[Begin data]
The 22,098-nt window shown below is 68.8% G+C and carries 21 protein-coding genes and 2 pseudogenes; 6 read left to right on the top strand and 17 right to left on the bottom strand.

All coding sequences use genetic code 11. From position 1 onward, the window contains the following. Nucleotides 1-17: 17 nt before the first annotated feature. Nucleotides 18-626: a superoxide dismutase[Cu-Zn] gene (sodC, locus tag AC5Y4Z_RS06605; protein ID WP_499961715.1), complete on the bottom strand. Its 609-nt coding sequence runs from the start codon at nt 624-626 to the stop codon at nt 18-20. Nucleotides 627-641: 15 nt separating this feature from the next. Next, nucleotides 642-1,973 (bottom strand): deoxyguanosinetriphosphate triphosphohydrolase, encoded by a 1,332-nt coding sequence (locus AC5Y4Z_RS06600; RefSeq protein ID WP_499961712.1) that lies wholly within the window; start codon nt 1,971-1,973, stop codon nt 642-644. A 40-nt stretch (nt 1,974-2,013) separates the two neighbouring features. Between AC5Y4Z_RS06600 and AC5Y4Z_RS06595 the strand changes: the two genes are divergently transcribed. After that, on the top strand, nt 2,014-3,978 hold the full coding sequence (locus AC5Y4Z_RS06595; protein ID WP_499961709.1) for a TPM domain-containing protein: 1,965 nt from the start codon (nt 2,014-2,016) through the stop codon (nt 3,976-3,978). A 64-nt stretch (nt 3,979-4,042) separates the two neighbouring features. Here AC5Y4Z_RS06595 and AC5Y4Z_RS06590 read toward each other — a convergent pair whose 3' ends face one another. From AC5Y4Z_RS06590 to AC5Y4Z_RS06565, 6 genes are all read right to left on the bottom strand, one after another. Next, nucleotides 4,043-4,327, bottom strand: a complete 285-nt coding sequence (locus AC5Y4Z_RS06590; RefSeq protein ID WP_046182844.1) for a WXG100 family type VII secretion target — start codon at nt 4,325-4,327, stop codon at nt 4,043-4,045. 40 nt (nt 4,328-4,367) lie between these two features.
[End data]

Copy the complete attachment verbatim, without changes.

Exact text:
The 22,098-nt window shown below is 68.8% G+C and carries 21 protein-coding genes and 2 pseudogenes; 6 read left to right on the top strand and 17 right to left on the bottom strand.

All coding sequences use genetic code 11. From position 1 onward, the window contains the following. Nucleotides 1-17: 17 nt before the first annotated feature. Nucleotides 18-626: a superoxide dismutase[Cu-Zn] gene (sodC, locus tag AC5Y4Z_RS06605; protein ID WP_499961715.1), complete on the bottom strand. Its 609-nt coding sequence runs from the start codon at nt 624-626 to the stop codon at nt 18-20. Nucleotides 627-641: 15 nt separating this feature from the next. Next, nucleotides 642-1,973 (bottom strand): deoxyguanosinetriphosphate triphosphohydrolase, encoded by a 1,332-nt coding sequence (locus AC5Y4Z_RS06600; RefSeq protein ID WP_499961712.1) that lies wholly within the window; start codon nt 1,971-1,973, stop codon nt 642-644. A 40-nt stretch (nt 1,974-2,013) separates the two neighbouring features. Between AC5Y4Z_RS06600 and AC5Y4Z_RS06595 the strand changes: the two genes are divergently transcribed. After that, on the top strand, nt 2,014-3,978 hold the full coding sequence (locus AC5Y4Z_RS06595; protein ID WP_499961709.1) for a TPM domain-containing protein: 1,965 nt from the start codon (nt 2,014-2,016) through the stop codon (nt 3,976-3,978). A 64-nt stretch (nt 3,979-4,042) separates the two neighbouring features. Here AC5Y4Z_RS06595 and AC5Y4Z_RS06590 read toward each other — a convergent pair whose 3' ends face one another. From AC5Y4Z_RS06590 to AC5Y4Z_RS06565, 6 genes are all read right to left on the bottom strand, one after another. Next, nucleotides 4,043-4,327, bottom strand: a complete 285-nt coding sequence (locus AC5Y4Z_RS06590; RefSeq protein ID WP_046182844.1) for a WXG100 family type VII secretion target — start codon at nt 4,325-4,327, stop codon at nt 4,043-4,045. 40 nt (nt 4,328-4,367) lie between these two features.